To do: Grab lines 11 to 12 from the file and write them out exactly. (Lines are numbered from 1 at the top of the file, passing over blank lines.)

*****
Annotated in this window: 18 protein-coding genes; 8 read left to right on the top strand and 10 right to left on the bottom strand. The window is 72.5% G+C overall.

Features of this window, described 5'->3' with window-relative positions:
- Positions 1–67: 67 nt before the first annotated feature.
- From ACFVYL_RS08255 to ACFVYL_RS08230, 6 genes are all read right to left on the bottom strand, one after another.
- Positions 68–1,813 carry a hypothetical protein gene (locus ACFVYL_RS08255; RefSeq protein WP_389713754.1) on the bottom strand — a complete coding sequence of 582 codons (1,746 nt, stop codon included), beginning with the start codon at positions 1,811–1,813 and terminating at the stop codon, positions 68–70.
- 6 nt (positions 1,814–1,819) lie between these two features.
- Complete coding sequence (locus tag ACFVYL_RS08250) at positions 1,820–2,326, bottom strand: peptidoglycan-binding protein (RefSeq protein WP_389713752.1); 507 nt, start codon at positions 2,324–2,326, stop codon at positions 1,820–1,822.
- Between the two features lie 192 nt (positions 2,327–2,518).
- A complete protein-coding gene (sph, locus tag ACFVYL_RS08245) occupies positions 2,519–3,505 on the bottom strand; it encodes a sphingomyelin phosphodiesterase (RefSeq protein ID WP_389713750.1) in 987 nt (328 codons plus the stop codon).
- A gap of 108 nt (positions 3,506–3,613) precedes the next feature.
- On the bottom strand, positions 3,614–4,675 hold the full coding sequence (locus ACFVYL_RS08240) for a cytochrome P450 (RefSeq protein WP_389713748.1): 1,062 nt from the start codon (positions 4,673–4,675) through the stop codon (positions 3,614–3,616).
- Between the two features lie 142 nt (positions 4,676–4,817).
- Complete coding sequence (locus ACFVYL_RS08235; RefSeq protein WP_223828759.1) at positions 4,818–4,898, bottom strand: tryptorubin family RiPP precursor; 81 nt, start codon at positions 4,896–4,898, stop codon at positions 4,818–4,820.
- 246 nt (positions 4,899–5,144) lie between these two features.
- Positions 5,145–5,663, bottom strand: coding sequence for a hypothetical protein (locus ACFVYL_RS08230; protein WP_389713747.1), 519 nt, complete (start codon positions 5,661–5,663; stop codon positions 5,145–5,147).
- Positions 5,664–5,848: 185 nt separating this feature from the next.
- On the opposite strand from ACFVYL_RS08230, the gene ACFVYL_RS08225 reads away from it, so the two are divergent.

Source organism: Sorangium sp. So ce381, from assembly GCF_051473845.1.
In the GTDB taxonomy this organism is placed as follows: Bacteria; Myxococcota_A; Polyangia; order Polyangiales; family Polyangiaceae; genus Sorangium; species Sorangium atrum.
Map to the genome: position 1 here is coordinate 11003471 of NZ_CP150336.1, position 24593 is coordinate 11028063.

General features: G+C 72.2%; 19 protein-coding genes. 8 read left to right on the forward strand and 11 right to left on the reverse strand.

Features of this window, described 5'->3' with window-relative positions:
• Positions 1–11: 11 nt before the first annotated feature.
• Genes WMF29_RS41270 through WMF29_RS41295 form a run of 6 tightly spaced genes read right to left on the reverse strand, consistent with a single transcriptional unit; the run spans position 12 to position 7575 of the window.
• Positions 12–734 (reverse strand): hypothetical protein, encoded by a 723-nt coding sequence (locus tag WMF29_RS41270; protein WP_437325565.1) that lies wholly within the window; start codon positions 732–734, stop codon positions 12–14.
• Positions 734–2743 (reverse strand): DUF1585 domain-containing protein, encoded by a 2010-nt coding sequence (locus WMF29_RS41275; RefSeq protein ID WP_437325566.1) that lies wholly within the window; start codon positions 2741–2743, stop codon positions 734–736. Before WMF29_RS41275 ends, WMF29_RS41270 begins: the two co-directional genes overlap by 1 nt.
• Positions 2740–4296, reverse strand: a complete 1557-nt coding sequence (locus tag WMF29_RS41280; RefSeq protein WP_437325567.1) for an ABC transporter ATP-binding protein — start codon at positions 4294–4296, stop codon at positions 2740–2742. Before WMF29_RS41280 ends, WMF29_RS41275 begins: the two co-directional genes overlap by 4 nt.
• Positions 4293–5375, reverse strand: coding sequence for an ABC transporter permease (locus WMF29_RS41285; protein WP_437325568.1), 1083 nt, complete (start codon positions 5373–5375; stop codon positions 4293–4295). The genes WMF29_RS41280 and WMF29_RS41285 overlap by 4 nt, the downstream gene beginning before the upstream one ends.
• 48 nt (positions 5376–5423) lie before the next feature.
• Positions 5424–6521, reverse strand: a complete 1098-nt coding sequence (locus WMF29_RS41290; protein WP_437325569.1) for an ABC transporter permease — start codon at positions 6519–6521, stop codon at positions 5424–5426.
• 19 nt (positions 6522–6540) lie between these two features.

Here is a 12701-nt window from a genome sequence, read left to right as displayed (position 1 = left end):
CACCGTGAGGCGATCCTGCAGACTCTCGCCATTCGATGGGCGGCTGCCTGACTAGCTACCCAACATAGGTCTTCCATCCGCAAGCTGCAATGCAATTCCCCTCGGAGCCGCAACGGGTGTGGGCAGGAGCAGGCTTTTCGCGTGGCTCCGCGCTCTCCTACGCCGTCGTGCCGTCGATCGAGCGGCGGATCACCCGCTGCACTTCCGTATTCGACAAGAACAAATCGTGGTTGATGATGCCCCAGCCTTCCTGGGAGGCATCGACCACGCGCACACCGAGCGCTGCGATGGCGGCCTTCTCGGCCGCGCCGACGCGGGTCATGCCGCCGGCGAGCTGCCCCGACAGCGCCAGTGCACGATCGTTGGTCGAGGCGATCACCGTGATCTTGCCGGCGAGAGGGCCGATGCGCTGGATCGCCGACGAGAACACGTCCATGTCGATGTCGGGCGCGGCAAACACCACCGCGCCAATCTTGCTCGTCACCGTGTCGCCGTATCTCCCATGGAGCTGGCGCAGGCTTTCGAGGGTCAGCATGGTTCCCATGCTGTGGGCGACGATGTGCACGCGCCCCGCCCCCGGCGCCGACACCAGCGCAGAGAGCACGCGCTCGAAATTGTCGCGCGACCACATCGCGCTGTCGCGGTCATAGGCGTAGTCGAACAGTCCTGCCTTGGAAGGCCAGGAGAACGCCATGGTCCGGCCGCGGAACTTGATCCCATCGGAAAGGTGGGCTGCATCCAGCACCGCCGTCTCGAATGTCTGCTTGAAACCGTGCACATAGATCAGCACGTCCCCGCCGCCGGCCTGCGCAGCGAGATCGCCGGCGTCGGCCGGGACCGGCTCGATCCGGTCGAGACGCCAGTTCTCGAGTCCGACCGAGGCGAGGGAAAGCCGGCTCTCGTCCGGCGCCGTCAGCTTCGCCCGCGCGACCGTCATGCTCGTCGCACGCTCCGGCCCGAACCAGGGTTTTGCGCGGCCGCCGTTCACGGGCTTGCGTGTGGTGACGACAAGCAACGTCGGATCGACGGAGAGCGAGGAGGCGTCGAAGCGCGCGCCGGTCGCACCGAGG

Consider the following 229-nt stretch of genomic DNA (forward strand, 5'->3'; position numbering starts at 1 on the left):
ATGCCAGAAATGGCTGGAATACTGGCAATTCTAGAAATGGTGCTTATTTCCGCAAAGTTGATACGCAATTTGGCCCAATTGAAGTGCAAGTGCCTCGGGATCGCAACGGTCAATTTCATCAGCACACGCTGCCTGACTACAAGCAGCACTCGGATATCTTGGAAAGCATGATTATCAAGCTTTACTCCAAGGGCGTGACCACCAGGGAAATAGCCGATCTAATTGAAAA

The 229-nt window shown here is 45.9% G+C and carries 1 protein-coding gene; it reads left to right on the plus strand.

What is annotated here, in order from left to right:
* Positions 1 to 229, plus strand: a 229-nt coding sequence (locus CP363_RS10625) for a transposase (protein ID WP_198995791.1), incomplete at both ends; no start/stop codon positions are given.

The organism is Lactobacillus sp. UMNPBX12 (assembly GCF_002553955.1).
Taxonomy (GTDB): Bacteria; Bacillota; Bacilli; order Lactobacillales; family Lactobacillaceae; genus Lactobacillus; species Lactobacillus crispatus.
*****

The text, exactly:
- On the bottom strand, positions 3,614–4,675 hold the full coding sequence (locus ACFVYL_RS08240) for a cytochrome P450 (RefSeq protein WP_389713748.1): 1,062 nt from the start codon (positions 4,673–4,675) through the stop codon (positions 3,614–3,616).
- Between the two features lie 142 nt (positions 4,676–4,817).